Ehat argues that the imperfections in the symmetry of chiasms, or skews, do not necessarily invalidate a proposed structure, but may have been included on purpose to highlight portions of the text or to avoid imitating divine perfection. He applies this to the skews of Alma 36, suggesting that they may serve a literary purpose and that they align with skews seen in biblical chiasms.
In this article, Stephen Ehat discusses imperfections—termed skews—in the symmetrical pattern of proposed chiasms. Critics have occasionally pointed to skews identified in the large chiasm of Alma 36 to suggest that it is not a valid or intentional chiasm. But scholars have found skews in some of the most notable chiasms in biblical scripture, and have proposed that these were included intentionally as part of a practice labelled “symmetrophobia”, the purposeful avoidance of perfect symmetry. The reasons behind this asymmetry vary—though some cases may be accidental, they may also reflect a culturally based aversion to perfect symmetry (e.g., obedience to the second commandment’s injunction to avoid making a representation or likeness of God), or to emphasize portions of the text. He quotes a number of scholars who accept asymmetry as an important characteristic of Hebrew literary practice. As one scholar notes:
“Literary structure was never a straitjacket but was always a flexible tool whereby subdued as well as powerful communicative effects could be achieved when the need arose.”
Ehat uses this framing to analyze the various skews proposed within Alma 36. These skews differ somewhat depending on the proposed structure of the overall chiasm, but include:
- Verse 28, featuring an unexpected repeat of the concept of being “lifted up at the last day”, which appears earlier in the chapter.
- Verse 26, where the concepts of being “born of God” and that they do “know of these things” appear in parallel with those same ideas in verse 5 instead of being inverted.
- Verse 3, wherein Alma unexpectedly repeats an injunction to his son to hear his words.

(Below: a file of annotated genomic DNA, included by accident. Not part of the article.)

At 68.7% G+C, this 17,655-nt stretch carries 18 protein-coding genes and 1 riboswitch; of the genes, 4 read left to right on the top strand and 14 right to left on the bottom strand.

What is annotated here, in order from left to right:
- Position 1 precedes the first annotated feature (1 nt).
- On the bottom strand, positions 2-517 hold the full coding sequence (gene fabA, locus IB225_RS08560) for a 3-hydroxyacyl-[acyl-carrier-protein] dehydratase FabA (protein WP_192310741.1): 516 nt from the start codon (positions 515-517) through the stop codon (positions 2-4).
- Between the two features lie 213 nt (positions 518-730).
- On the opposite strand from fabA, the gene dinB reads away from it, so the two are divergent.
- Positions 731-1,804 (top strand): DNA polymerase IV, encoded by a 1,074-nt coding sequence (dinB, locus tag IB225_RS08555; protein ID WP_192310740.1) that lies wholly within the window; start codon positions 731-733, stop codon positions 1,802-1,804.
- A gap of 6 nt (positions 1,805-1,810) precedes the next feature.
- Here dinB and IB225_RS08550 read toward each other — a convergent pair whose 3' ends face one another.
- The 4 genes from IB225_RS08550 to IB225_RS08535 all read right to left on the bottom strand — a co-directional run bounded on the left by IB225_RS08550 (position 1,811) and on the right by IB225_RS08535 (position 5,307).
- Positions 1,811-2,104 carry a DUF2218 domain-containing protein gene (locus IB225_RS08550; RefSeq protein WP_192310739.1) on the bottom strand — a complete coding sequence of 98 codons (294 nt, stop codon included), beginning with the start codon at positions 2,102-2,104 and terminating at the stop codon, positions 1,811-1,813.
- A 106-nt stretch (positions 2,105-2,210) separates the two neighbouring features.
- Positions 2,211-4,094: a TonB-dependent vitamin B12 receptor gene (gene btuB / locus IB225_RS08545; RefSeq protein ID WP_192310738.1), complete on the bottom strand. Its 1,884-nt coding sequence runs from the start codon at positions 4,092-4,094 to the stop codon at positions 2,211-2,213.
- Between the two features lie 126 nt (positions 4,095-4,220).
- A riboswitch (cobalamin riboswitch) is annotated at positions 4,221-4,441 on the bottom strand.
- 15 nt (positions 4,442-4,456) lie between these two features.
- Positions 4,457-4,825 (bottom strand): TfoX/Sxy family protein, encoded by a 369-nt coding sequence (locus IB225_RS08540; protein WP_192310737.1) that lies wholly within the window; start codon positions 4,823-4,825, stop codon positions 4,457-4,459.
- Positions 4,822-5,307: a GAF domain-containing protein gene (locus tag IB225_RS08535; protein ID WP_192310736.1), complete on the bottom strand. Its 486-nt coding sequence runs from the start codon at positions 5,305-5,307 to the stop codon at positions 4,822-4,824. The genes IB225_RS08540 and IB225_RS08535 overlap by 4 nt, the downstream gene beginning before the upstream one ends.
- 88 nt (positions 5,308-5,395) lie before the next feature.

- Verse 23, which may feature a negative correspondence between “I stood on my feet” and “I fell to the earth” in verse 10.
- A second proposed skew in verse 26 focusing on the phrase “born of God”.
- Verse 19, with a possible skew using the phrase “harrowed up”.
Ehat then explores whether these skews might enhance a “levels analysis” of Alma 36, which is an analysis of a chiasm’s potential higher-level structure at conceptual and narrative levels beyond the words themselves, as well as the relationships between higher and lower levels. Some have proposed chiasms at multiple levels for Alma 36, particularly Noel Reynolds. Ehat looks at each skew in turn within a number of different proposals, generally concluding that Reynolds’ approach succeeds in conceptually accounting for all of the text of the chapter and might be enhanced further by consideration of the skews. This may apply to verses 27–28, as well as verse 3 and verse 26—each may include smaller parallelistic structures that could serve to emphasize the higher-level concept. As for the remaining skews, Ehat suggests that their negative impact on the chiasm is limited, either because they’re not based on a significant enough parallel, or because they can be meaningfully accounted for within other proposed structures.